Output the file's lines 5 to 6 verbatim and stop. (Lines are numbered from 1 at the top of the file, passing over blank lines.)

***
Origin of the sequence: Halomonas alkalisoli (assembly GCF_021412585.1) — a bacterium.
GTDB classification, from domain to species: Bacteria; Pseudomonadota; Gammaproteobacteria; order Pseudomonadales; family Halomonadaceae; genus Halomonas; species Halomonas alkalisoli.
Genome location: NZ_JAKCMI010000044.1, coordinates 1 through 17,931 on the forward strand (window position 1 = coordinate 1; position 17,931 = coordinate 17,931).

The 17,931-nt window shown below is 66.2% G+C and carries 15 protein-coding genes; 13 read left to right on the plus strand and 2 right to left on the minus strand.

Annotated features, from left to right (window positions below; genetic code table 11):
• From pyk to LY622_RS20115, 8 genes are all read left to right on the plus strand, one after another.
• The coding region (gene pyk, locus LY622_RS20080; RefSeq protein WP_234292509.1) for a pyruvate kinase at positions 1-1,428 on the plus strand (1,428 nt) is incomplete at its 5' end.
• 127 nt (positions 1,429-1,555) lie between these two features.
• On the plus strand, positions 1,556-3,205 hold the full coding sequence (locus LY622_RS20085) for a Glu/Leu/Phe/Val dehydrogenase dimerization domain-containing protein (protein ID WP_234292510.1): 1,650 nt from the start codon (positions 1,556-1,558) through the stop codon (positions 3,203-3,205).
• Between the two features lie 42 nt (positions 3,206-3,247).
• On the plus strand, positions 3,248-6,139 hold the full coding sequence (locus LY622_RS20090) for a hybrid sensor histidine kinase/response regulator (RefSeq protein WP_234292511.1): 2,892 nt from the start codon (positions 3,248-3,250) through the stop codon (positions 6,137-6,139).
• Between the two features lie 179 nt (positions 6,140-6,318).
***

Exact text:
Annotated features, from left to right (window positions below; genetic code table 11):
• From pyk to LY622_RS20115, 8 genes are all read left to right on the plus strand, one after another.